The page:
This Approximate-Shrink Scheme (A-S Scheme) iteratively search and narrow down the state space. serve as nucleus of trajectories in the space which attract states to associate to them. Some nucleus merge together in the iteration to form longer tracklets during the iteration. However, the space is still too large, and the convergence is not guaranteed. More approximations are needed to accelerate the speed and ensure the convergence of this scheme. Moreover, it is necessary to design a data structure so as to avoid conflicts of associations of states in and the effects of the sequence on the optimization results. Therefore, we propose a self-organizing A-C Graph and window-wise optimization framework to meet the demands in this regard.

4 Window-wise Optimization for Tracking

(a) Frame 11 to 17
(b) Frame 12 to 18
(c) Frame 13 to 19
(d) Frame 14 to 20
Figure 1: Visualization of the Window of Ambiguity (WOA) from frame 12 to frame 21 in TUD-Stadtmitte dataset. Each association is directed from parent to child and the A-C Graph is directed and acyclic. From (a) to (b), state was connected to state as a C state child, and was merged with . Meanwhile, the association from and to were removed. From (c) to (d), state was inserted into the tracklet of state and state . The figure is best shown in color.

4.1 Ambiguous-Clearness Graph

Given states and observations (the detections serve as observations in TBD multi-object tracking) in a real time video sequence, predefined thresholds and (the value of and are given in Section 5), we define state to be the parent of state if and there exists an association between and , and is the child of . ( and are only used as examples for clearness in illustration. They do not indicate certain states.) The determined parent of a state is its only parent and the affinity score of the association is greater than . We now formally define the C states and A states. If a state has one determined parent or does not have parent, is a clear state (C state), denoted as . On the contrary, if has parent states but does not have a determined parent, it is an Ambiguous State (A state), denoted as . Note that a C state can only have zero or one parent. All the parents of a state form its active set. We regulate that a state can have up to one C state as its child, and the frame number of its A state child should be smaller than that of its C state child. The observation corresponding to and is notated as and . A clear association is the association between a clear state and its parent, and a tracklet is defined as a group states connected by clear association. The tracklet including is denoted as . The C states in after is defined as the descendant of . By taking states and associations as the vertices and edges, we form the A-C Graph of the MOT problem. In this paper, we use states and associations instead of vertices and edges when discussing on the A-C Graph. The A-C Graph of TUD-Stadtmitte dataset is visualized in Figure 1, where the clear association is shown in solid line and the states belong to the same tracklet is in the same color.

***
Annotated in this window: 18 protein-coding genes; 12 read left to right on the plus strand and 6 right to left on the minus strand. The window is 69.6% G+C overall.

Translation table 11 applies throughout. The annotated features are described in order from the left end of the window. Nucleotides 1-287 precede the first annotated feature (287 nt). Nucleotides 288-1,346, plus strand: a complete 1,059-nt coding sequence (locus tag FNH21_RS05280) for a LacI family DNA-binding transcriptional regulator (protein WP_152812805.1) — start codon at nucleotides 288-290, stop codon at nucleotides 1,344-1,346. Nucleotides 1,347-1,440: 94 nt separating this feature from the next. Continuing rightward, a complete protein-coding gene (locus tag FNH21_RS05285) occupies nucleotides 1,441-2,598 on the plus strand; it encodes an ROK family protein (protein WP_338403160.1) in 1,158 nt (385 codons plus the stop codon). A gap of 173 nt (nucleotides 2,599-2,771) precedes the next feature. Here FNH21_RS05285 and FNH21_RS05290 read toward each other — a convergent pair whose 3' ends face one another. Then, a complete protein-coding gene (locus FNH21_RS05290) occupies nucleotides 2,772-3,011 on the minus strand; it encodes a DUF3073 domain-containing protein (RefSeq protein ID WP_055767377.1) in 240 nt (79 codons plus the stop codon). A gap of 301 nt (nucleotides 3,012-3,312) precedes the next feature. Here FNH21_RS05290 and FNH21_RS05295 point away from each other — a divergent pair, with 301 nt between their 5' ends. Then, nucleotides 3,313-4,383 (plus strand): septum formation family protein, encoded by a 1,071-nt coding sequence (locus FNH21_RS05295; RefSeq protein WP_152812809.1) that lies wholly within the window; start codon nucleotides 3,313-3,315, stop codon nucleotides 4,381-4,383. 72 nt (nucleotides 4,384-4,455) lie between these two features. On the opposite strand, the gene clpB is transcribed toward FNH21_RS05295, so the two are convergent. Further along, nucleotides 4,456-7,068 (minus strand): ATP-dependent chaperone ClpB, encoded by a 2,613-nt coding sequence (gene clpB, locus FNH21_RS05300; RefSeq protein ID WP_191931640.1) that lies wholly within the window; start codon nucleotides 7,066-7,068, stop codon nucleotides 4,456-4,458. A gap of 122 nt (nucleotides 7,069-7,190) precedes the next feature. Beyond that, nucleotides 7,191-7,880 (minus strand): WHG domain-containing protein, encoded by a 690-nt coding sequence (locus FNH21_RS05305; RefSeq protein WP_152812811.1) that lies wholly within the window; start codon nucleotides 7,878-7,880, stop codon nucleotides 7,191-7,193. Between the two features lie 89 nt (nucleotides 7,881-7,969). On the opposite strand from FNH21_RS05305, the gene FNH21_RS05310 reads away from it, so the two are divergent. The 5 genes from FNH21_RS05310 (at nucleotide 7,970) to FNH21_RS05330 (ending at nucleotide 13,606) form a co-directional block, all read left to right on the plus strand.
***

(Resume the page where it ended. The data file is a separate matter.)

As the association is directed from parent to child, the A-C Graph is a directed acyclic graph. In an A-C Graph, we define a time period to () where there is only clear association in to and to as Window-of-Ambiguity (WOA). The tracklet outside the WOA is determined and fixed and the changes of the states and association can only take place in the WOA. One can restrict the size of state space by setting the length of WOA.

4.2 Actions

As is mentioned in Section 3, actions in A-C Graph should help avoid conflicts, , multiple fathers for a C state, multiple C state children, clear association forms cycle, . Meanwhile, the actions should be symmetrical to avoid the effect of chronological order. The basic actions of A-C Graph are initializations, disconnections, connections and merges between two states. Table 1 shows functions and symbols used in defining these actions.

Functions and Symbols Description
Check whether the is empty.
Find the C States in the .
Find all the parents of .
Find all the children of .
Find the frame number of .
Judge whether is a clear state.
The affinity scores between all the
fathers of and .
Table 1: The functions and symbols used in this paper.

For a newly-entered state , first we initialize the active set by enumerating all the potential parents. As is regulated in Section 4.1, is able to connect with states in the previous frames, who does not have C state child or whose C state child is after . Procedure 1 shows the pseudocode of initializing the active set.

We disconnect two states and by removing the association between them, and update these two states.